Abstract17ß-estradiol (E2), the most potent form of the steroid hormone class, the estrogens, is a known regulator of hippocampal function and is capable of being synthesised within hippocampal neurons. E2 can modulate glutamatergic synaptic transmission and hippocampal synaptic plasticity, as well as enhance hippocampal dependent learning in rodent models. However, not all effects of estradiol are mediated by the two canonical estrogen receptors, ERa and ERß. Recently, a novel estrogen-sensing G protein coupled receptor (GPR30) was identified, and hippocampal expression of GPR30 indicates a potential role for this receptor in modulating hippocampal function.
Thus, the primary aims of this thesis were to clarify the effects of E2 on glutamatergic synaptic transmission and establish whether activation of GPR30 is involved. Using evoked population EPSP recordings within the dendritic field of hippocampal region CA1, we show that acute application of a physiologically relevant concentration of E2 modulates excitatory synaptic transmission in a bi-directional manner; the most consistent effect however was the induction of a novel form of LTD. Moreover, we show that the GPR30 agonist (G1) mimics the bi-directional effects of E2 on excitatory synaptic transmission. Subsequent characterisation of the E2 and G1 induced LTD revealed that both forms of agonist-induced plasticity are expressed post-synaptically, correlating with findings in hippocampal cultures in which treatment with these agonists resulted in a reduction in the relative density of GluA1-containing AMPA receptors expressed at synapses. In addition, further investigation into the pharmacology of the G1-induced LTD revealed that this effect was not prevented by selective antagonists for GPR30, ERa or ERß, however could be attenuated by a selective estrogen receptor downregulator and putative ligand for GPR30, ICI 182 780. Furthermore, we establish that in hippocampal neurons, the G1-induced reduction in surface AMPA receptor expression is mediated via the ERK 1/2 signalling pathway.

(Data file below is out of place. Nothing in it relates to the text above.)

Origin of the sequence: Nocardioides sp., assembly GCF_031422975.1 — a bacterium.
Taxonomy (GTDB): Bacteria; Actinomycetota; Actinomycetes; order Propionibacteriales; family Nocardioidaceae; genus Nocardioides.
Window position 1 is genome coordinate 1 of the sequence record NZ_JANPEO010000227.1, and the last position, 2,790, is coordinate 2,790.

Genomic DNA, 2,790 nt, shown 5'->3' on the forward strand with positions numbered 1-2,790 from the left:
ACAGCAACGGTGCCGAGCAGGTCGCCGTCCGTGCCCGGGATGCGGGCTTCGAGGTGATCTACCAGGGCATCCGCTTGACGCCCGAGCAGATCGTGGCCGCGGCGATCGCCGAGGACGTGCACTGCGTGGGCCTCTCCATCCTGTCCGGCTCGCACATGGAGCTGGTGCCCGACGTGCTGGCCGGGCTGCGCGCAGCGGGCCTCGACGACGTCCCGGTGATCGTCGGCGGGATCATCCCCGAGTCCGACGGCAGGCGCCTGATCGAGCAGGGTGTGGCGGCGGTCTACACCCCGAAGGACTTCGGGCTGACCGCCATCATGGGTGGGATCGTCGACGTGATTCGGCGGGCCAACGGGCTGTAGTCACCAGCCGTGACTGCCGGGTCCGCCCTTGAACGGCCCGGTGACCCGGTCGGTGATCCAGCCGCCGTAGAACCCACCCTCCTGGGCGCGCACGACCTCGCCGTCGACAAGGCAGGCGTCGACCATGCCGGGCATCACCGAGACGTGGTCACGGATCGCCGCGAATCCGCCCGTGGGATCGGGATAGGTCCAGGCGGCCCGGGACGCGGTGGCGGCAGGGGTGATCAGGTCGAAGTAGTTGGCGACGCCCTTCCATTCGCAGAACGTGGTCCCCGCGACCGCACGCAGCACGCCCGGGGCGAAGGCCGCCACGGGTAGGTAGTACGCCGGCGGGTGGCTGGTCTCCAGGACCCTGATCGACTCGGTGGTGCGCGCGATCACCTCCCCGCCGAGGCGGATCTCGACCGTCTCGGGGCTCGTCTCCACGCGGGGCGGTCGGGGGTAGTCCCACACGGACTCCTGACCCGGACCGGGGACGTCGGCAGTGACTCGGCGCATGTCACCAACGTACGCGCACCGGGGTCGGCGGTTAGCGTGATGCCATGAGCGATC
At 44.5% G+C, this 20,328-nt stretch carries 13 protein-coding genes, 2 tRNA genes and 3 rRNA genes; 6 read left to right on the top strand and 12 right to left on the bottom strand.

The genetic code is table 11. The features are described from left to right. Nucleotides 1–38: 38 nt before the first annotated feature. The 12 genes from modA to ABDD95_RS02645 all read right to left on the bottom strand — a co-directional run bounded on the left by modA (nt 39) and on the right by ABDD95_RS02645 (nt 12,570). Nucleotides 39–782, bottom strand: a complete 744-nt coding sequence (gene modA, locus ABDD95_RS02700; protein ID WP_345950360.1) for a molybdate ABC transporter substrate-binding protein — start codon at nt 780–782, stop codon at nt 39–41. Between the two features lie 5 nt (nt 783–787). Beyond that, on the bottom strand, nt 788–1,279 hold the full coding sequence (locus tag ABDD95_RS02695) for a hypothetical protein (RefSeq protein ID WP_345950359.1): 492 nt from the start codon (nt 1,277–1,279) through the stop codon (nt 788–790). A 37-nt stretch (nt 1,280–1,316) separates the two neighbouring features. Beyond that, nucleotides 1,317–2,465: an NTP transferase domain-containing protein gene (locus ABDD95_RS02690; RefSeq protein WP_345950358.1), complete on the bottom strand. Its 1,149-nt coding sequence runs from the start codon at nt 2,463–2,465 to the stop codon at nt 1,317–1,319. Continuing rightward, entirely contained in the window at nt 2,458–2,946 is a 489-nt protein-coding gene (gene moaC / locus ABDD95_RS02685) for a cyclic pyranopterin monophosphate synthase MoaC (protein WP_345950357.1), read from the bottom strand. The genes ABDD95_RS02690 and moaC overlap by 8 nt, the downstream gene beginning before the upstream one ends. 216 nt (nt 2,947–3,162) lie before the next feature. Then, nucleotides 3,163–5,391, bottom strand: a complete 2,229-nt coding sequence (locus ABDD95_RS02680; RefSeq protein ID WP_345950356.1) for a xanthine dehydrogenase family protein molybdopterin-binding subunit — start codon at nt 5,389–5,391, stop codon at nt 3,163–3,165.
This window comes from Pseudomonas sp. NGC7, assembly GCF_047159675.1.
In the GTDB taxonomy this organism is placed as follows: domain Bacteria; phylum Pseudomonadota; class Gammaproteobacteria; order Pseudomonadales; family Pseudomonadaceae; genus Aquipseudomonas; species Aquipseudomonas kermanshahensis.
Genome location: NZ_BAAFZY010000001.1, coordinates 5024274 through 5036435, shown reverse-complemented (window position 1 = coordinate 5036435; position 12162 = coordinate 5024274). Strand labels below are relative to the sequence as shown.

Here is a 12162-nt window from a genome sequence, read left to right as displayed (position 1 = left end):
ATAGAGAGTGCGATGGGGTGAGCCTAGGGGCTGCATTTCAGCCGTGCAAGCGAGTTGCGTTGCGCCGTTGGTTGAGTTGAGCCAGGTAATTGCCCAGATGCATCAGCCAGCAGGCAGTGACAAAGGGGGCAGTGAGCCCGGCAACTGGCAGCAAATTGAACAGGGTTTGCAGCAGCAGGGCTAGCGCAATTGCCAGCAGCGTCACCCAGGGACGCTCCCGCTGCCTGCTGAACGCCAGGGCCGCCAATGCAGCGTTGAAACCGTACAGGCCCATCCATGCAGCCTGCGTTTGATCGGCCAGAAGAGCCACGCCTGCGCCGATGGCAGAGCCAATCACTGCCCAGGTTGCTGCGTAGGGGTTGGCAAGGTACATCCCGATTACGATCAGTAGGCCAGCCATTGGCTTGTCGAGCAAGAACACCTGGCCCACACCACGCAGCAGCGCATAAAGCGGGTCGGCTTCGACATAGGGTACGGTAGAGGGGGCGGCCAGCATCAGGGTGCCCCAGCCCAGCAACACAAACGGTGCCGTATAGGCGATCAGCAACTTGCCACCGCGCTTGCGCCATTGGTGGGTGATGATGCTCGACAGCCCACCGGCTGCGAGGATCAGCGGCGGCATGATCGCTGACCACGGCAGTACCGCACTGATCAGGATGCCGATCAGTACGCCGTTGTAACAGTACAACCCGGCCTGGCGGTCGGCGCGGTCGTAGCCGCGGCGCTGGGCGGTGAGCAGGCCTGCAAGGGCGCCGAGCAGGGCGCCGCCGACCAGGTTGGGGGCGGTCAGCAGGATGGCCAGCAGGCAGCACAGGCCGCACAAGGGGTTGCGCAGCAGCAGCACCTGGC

In summary, the data presented here suggests that at CA3 to CA1 synapses, E2 and the GPR30 agonist can induce a novel form of LTD in adult hippocampal tissue. Considering the multifaceted role of estrogens in human physiology, pharmaceuticals which modulate this system in a site specific manner (either by influencing estrogen synthesis or targeting estrogen receptors) could be of benefit in hippocampal dependent learning and memory processes in health and disease.
|Date of Award
|Andrew Irving (Supervisor) & Jenni Harvey (Supervisor)